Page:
Ghosting on CCTV cameras is usually due to the camera’s characteristics itself. Slow shutter speeds and high gains are among the most common causes of ghosting. Apart from that, ground loop interference and or intermittent connections can also cause the problem.
1. It’s easier to fix a CCTV camera ghosting due to the aforementioned issues. You can try:
2. Cleaning the security camera’s lens
3. Balancing the shutter speed with the DNR and DWDR
4. Choosing better, higher-resolution cameras
5. Using high-quality cables without damage
How do you interfere with CCTV?
Blinding a security camera or interfering with it is commonly done by jammers. If the broadcast frequency of the camera is known, it can be jammed by jamming equipment. Cutting the cords to the camera, damaging them, or acquiring access to the CCTV’s administrator panel is also effective.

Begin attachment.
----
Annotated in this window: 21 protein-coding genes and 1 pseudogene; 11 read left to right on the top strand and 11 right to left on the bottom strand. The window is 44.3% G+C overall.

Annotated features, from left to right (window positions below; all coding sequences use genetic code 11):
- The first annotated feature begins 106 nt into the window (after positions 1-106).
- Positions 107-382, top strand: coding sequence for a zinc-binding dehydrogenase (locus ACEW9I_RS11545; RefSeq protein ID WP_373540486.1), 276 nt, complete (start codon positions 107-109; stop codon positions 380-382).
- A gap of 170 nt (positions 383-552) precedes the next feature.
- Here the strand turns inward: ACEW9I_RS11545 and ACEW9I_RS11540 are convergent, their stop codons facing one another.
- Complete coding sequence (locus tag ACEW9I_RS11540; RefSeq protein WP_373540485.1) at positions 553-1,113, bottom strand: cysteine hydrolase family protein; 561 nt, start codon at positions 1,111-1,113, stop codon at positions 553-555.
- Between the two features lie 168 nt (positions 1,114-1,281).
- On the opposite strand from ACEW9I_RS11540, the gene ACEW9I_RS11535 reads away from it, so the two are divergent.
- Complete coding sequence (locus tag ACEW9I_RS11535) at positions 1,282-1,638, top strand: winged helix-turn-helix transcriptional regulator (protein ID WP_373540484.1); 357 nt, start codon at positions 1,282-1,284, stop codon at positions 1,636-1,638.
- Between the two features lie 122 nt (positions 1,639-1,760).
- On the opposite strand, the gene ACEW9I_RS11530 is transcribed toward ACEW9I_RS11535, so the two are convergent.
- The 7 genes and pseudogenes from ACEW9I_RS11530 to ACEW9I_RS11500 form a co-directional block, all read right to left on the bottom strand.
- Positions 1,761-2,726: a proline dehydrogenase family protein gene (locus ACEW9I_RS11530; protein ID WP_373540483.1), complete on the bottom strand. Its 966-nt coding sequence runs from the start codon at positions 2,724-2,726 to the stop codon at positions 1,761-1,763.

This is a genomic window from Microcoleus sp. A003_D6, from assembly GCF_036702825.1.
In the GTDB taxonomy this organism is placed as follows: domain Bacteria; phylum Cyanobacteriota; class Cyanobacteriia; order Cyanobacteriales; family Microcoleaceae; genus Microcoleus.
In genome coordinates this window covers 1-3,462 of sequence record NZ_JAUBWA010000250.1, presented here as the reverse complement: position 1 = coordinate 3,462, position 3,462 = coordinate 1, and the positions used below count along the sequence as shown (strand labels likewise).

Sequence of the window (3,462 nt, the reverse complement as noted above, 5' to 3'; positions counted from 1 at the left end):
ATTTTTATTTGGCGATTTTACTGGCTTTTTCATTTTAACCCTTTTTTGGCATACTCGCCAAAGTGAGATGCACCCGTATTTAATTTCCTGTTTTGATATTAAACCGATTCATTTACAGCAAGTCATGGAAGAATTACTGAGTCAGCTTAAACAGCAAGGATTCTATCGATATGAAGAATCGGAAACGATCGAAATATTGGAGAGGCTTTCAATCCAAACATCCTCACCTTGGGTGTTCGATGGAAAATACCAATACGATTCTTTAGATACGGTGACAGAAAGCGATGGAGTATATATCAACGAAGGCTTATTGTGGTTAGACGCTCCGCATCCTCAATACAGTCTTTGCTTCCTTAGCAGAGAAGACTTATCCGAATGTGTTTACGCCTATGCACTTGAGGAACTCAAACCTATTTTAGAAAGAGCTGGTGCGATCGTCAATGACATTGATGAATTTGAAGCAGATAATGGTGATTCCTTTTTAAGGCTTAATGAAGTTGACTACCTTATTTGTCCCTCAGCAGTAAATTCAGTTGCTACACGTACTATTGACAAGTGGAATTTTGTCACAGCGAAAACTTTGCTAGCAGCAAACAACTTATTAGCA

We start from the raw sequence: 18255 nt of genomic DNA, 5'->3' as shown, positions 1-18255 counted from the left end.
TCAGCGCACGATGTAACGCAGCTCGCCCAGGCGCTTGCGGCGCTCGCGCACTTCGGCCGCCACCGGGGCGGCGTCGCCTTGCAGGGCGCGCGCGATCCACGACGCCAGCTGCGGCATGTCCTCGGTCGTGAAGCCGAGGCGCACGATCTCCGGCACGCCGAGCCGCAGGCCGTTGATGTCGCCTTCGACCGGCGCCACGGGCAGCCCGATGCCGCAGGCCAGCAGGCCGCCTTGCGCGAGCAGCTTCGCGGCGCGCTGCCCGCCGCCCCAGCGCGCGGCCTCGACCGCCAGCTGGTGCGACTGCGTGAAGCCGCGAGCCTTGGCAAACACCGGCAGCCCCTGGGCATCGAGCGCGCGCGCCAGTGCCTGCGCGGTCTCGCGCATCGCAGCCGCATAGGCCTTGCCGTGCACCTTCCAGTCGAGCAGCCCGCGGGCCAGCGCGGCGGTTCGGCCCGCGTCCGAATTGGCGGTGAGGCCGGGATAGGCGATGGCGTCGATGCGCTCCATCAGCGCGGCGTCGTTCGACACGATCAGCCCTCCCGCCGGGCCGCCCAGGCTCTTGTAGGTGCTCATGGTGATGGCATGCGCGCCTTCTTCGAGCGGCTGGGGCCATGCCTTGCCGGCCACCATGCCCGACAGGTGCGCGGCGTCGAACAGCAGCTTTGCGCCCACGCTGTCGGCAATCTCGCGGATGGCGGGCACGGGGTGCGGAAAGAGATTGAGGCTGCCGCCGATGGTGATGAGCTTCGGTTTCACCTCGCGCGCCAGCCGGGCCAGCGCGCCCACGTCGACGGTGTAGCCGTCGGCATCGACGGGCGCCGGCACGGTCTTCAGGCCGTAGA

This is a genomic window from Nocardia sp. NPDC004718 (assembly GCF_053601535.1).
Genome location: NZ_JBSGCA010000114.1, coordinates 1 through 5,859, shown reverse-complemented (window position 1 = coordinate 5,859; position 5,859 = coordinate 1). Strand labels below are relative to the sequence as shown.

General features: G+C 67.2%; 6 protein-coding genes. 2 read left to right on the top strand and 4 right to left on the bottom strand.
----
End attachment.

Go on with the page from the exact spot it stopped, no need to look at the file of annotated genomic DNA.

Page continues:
CCTV interference can be considered illegal if it isn’t owned by oneself. If it is, testing your own security is a good measure. Apply these techniques and look for other creative ways of interfering with a CCTV’s feed to see how it can be resolved.
How do I fix horizontal lines on my CCTV camera?
If the wall or ground where you’re going to place your CCTV camera is a metal body, make sure there’s an insulating piece in between. Metal surface to metal CCTV camera can cause induction and grounding issues. You may also use ground loop isolators to avoid the issue.
Ground loop interference can cause horizontal lines to appear on the CCTV camera’s recordings. Running your camera equipment over an unbalanced power source can also cause it to flicker for a few seconds. Lastly, metal bodies might cause conduction issues with the camera.
Interference issues can surely leave you scratching your head after hours on end. Though difficult to diagnose, you shouldn’t delay fixing the camera any longer. We hope our list of ways to avoid interference in cameras was helpful to you.
Till next time, stay safe!